Roundabout work at GCC to begin in a few weeks
Recorder/Paul Franz Intersection of Colrain Rd and the entrance to GCC, at left, looking north. Purchase photo reprints »
GREENFIELD — Construction of a $1.5 million roundabout meant to improve the intersection at the entrance to Greenfield Community College is expected to begin in coming weeks.
Michael Verseckes, spokesman for the Massachusetts Department of Transportation, said Warner Brothers Inc. of Sunderland will build the single-lane rotary at Colrain Street and Colrain Road.
The state’s plan is to reconstruct the intersection to make it safer for drivers, bicyclists and pedestrians to travel through that area.
The project, which will take a year to complete, will transform the existing intersection into a one-lane roundabout approximately 120 feet in diameter.
According to Greenfield Community College Director of Facilities Jeffrey Marques, there will be delays and interruptions in the area at times throughout construction, but pedestrian and vehicular access will be maintained for the duration.
Marques said GCC will work closely with the state.
The project will be done in phases, with the first being the construction of several retaining walls off the shoulders of the existing roadway, said Marques.
In the second phase, which should begin in mid-July, drainage will be installed and new sidewalks will be built and in the third phase, the roundabout itself will be built.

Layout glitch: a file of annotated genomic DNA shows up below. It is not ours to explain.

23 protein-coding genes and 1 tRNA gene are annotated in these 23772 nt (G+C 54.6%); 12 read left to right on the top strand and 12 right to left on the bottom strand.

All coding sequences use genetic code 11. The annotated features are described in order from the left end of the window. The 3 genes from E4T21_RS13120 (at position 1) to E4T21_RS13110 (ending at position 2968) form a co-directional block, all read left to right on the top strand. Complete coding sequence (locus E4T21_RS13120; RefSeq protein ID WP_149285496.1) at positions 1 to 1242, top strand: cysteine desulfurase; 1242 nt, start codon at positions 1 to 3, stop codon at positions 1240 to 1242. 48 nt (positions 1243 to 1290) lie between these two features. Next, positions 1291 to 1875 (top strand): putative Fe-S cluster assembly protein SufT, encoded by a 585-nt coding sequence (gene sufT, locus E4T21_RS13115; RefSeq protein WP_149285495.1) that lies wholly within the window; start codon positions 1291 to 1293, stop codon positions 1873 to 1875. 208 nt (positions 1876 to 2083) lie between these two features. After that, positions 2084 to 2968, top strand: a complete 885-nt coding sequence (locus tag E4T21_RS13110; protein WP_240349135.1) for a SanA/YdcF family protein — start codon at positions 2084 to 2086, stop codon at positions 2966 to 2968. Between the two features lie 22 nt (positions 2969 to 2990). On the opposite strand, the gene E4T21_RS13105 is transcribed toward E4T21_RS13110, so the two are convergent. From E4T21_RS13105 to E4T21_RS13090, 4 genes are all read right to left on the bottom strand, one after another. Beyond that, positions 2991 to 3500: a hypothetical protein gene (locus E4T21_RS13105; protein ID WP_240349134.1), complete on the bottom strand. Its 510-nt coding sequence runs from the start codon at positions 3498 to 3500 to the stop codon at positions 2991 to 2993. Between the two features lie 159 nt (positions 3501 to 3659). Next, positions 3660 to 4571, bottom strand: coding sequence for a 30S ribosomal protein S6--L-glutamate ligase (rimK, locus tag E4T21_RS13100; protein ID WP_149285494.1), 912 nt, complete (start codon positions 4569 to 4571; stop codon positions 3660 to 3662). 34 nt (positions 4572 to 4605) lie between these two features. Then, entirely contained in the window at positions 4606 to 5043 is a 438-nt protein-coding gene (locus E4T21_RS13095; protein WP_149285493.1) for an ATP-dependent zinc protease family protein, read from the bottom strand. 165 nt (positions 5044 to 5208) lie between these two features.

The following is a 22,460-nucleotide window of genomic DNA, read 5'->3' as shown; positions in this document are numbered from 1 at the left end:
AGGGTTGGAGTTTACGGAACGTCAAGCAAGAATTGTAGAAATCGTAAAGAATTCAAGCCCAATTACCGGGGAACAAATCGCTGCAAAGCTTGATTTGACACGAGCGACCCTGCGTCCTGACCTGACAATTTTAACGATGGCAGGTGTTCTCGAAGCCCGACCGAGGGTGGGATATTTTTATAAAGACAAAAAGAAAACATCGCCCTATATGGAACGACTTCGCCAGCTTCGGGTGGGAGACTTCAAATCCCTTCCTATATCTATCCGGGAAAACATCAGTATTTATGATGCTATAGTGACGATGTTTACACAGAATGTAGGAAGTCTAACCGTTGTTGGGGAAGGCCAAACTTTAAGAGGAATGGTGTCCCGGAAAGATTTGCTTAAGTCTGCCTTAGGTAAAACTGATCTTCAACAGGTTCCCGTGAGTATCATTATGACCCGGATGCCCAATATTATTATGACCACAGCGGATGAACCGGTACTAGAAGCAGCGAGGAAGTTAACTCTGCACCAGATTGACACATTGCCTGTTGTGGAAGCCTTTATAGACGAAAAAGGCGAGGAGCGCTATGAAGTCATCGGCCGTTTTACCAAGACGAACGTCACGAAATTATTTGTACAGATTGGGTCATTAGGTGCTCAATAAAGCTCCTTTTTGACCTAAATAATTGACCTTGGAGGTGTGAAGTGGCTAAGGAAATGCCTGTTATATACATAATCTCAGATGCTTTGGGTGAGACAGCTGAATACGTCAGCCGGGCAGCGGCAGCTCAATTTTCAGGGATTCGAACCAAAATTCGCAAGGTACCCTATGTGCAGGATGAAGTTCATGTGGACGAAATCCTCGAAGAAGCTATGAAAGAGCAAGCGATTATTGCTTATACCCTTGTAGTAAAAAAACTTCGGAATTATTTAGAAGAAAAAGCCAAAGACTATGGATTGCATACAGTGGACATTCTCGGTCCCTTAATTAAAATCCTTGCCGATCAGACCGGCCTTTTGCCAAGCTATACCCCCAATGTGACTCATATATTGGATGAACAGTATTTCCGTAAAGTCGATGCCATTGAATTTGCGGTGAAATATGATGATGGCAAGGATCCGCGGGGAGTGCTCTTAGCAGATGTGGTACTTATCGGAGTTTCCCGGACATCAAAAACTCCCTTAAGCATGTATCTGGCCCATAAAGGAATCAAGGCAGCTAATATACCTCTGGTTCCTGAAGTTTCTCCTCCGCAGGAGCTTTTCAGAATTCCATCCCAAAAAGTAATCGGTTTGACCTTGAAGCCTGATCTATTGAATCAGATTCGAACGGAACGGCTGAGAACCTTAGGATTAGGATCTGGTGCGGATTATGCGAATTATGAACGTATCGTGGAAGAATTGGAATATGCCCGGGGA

Verseckes said a roundabout at the GCC entrance is expected to improve traffic safety and decrease the number of rear-end crashes there.
Greenfield police said they don’t have exact numbers of accidents at the school’s entrance, but that there have been enough to warrant the state building a roundabout.
Police said many times what happens at that intersection is someone is driving north to GCC and starts to take the turn into the college at the same time a person behind them goes around to the right of the car in front and hits someone coming out of Colrain Street.
Speeding has also been determined by police to be a safety issue there, with speeds reaching 10 mph over the posed limits, which range from 25 to 35 mph.
Verseckes said 80 percent of the project’s cost will be funded by the Federal Highway Administration and the rest will be funded by MassDOT.
Currently, the intersection is controlled by two stop signs: one coming out of the entrance to GCC and one from Colrain Street.
According to plans, the center of the roundabout will be elevated to steer vehicles around the circle and will allow for larger vehicles, including delivery trucks, to pass through the intersection by driving onto the mountable truck apron.
The project will also include drainage improvements in that area, line striping and the erection of new signs.
The state also plans to install new sidewalks and Americans with Disabilities Act-compliant wheelchair ramps.
The town originally hired BETA Group Inc. of Norwood to study the intersection several years ago. That study focused on speed and traffic volume in that area during peak hours of the morning and afternoon. The town used $68,000 of Chapter 90 highway money to do the study.
The state did its own road safety audit there in 2011, which included an independent safety evaluation that theorized crashes there are related to the “skewed intersection geometry, as well as northbound vehicles on Colrain Road bypassing left-turning vehicles.”
The state highway department will oversee the project and the town will be responsible for dealing with all right-of-way issues on private and public property during construction.
Pedestrian and vehicular access to abutting properties will be maintained, except for brief periods, which abutters will be notified about.
According to state statistics, about 7,000 vehicles travel Colrain Road each day, while Colrain Street and College Drive see about half that volume each day.
Follow the project
To follow the project’s progress, visit: www.massdot.state.ma.us/highway (Project Number 606048).